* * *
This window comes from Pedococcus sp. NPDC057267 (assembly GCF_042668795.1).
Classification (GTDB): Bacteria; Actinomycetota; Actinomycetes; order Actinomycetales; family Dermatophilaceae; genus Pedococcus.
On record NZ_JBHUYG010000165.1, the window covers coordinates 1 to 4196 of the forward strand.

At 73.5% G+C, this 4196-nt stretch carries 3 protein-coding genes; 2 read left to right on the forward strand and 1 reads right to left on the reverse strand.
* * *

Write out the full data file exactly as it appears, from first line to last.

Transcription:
This window comes from Pedococcus sp. NPDC057267 (assembly GCF_042668795.1).
Classification (GTDB): Bacteria; Actinomycetota; Actinomycetes; order Actinomycetales; family Dermatophilaceae; genus Pedococcus.
On record NZ_JBHUYG010000165.1, the window covers coordinates 1 to 4196 of the forward strand.

At 73.5% G+C, this 4196-nt stretch carries 3 protein-coding genes; 2 read left to right on the forward strand and 1 reads right to left on the reverse strand.